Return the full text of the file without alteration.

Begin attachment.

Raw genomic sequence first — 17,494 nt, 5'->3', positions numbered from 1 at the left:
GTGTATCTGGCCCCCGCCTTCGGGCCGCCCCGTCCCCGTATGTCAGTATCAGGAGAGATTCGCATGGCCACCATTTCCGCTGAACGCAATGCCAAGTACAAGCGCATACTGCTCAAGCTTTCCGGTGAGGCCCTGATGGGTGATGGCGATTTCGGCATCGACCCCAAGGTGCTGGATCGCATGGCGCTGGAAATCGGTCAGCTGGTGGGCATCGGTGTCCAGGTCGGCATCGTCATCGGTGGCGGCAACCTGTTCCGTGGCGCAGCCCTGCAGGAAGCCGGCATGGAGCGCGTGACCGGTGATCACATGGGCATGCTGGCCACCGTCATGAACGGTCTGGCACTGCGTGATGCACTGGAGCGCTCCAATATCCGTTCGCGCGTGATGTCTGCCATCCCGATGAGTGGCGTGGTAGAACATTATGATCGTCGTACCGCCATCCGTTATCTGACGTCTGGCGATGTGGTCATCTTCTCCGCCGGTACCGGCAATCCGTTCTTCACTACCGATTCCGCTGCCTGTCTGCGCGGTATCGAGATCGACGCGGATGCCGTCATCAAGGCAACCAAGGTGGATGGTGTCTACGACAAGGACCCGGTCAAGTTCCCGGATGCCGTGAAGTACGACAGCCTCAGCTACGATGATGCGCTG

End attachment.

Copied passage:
Raw genomic sequence first — 17,494 nt, 5'->3', positions numbered from 1 at the left:
GTGTATCTGGCCCCCGCCTTCGGGCCGCCCCGTCCCCGTATGTCAGTATCAGGAGAGATTCGCATGGCCACCATTTCCGCTGAACGCAATGCCAAGTACAAGCGCATACTGCTCAAGCTTTCCGGTGAGGCCCTGATGGGTGATGGCGATTTCGGCATCGACCCCAAGGTGCTGGATCGCATGGCGCTGGAAATCGGTCAGCTGGTGGGCATCGGTGTCCAGGTCGGCATCGTCATCGGTGGCGGCAACCTGTTCCGTGGCGCAGCCCTGCAGGAAGCCGGCATGGAGCGCGTGACCGGTGATCACATGGGCATGCTGGCCACCGTCATGAACGGTCTGGCACTGCGTGATGCACTGGAGCGCTCCAATATCCGTTCGCGCGTGATGTCTGCCATCCCGATGAGTGGCGTGGTAGAACATTATGATCGTCGTACCGCCATCCGTTATCTGACGTCTGGCGATGTGGTCATCTTCTCCGCCGGTACCGGCAATCCGTTCTTCACTACCGATTCCGCTGCCTGTCTGCGCGGTATCGAGATCGACGCGGATGCCGTCATCAAGGCAACCAAGGTGGATGGTGTCTACGACAAGGACCCGGTCAAGTTCCCGGATGCCGTGAAGTACGACAGCCTCAGCTACGATGATGCGCTG